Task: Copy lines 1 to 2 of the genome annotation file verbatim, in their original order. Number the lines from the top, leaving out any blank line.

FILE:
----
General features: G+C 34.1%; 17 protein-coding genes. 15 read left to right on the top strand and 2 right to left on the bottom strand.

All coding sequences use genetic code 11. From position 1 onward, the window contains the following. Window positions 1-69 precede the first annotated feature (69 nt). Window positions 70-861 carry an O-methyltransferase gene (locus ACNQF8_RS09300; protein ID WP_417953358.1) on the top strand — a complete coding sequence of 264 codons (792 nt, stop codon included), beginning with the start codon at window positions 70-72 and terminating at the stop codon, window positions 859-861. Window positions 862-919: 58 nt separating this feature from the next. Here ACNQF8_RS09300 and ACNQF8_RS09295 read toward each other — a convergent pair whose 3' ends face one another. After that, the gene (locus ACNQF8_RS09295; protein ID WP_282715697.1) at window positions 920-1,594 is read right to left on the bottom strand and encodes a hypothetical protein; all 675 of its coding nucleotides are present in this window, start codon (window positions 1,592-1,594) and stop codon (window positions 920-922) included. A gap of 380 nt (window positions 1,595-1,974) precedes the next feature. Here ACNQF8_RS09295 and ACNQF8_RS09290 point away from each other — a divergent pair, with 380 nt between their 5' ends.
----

General features: G+C 34.1%; 17 protein-coding genes. 15 read left to right on the top strand and 2 right to left on the bottom strand.

All coding sequences use genetic code 11. From position 1 onward, the window contains the following. Window positions 1-69 precede the first annotated feature (69 nt). Window positions 70-861 carry an O-methyltransferase gene (locus ACNQF8_RS09300; protein ID WP_417953358.1) on the top strand — a complete coding sequence of 264 codons (792 nt, stop codon included), beginning with the start codon at window positions 70-72 and terminating at the stop codon, window positions 859-861. Window positions 862-919: 58 nt separating this feature from the next. Here ACNQF8_RS09300 and ACNQF8_RS09295 read toward each other — a convergent pair whose 3' ends face one another. After that, the gene (locus ACNQF8_RS09295; protein ID WP_282715697.1) at window positions 920-1,594 is read right to left on the bottom strand and encodes a hypothetical protein; all 675 of its coding nucleotides are present in this window, start codon (window positions 1,592-1,594) and stop codon (window positions 920-922) included. A gap of 380 nt (window positions 1,595-1,974) precedes the next feature. Here ACNQF8_RS09295 and ACNQF8_RS09290 point away from each other — a divergent pair, with 380 nt between their 5' ends.